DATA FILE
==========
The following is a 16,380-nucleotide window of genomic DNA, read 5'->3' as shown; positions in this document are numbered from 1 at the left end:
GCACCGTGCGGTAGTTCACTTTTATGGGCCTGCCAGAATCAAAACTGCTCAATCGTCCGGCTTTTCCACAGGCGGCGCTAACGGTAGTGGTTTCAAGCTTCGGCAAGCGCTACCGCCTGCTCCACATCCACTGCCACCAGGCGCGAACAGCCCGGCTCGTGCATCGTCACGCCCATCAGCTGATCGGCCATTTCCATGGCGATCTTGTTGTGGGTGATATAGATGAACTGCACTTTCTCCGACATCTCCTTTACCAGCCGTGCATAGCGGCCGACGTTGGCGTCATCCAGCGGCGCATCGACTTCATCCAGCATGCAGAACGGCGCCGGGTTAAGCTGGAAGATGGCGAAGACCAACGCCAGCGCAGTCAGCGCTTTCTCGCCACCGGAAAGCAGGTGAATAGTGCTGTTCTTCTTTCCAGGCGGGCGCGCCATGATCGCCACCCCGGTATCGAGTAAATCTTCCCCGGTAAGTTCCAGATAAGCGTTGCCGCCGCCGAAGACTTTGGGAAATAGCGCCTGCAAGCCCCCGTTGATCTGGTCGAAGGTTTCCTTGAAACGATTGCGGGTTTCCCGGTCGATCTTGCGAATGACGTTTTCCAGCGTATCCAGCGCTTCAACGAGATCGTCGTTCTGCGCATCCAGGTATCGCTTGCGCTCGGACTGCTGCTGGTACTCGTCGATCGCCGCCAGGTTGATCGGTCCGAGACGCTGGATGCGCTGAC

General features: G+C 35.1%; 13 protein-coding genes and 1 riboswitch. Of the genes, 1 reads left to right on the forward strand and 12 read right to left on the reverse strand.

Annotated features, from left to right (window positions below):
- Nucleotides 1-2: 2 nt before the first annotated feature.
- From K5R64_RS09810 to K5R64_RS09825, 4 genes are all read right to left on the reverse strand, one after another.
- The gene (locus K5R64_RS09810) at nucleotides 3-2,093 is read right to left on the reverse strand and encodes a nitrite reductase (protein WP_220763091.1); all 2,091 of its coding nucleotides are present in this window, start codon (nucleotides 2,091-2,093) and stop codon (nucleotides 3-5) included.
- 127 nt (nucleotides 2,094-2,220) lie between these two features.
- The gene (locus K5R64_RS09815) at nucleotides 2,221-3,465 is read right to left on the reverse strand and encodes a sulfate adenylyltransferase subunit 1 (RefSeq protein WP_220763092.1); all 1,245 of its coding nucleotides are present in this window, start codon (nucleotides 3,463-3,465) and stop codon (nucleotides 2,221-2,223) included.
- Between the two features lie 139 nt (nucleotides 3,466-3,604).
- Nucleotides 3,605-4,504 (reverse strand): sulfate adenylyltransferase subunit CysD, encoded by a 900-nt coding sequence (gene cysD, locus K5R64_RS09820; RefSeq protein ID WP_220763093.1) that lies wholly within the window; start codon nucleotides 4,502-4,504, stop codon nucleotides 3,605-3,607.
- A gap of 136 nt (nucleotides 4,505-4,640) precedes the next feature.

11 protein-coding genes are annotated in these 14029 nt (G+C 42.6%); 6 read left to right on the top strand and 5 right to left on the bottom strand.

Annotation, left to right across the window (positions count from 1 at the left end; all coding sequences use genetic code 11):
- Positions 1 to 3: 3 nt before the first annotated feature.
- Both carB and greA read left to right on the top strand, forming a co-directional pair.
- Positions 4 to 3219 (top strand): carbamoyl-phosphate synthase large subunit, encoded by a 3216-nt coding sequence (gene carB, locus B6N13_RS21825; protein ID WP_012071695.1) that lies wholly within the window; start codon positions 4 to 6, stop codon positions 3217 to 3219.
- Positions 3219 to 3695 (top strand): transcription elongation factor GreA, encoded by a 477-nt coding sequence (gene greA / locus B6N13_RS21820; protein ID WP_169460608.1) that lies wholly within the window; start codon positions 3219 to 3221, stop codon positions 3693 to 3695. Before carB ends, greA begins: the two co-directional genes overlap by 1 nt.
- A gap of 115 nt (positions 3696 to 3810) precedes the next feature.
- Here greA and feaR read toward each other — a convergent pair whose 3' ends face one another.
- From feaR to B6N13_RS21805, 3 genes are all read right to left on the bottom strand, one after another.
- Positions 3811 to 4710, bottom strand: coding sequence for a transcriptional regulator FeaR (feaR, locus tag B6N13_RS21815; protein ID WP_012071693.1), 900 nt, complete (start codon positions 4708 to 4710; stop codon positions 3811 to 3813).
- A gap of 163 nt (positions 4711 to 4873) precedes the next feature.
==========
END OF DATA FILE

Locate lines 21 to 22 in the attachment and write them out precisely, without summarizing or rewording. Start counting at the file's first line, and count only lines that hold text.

- From feaR to B6N13_RS21805, 3 genes are all read right to left on the bottom strand, one after another.
- Positions 3811 to 4710, bottom strand: coding sequence for a transcriptional regulator FeaR (feaR, locus tag B6N13_RS21815; protein ID WP_012071693.1), 900 nt, complete (start codon positions 4708 to 4710; stop codon positions 3811 to 3813).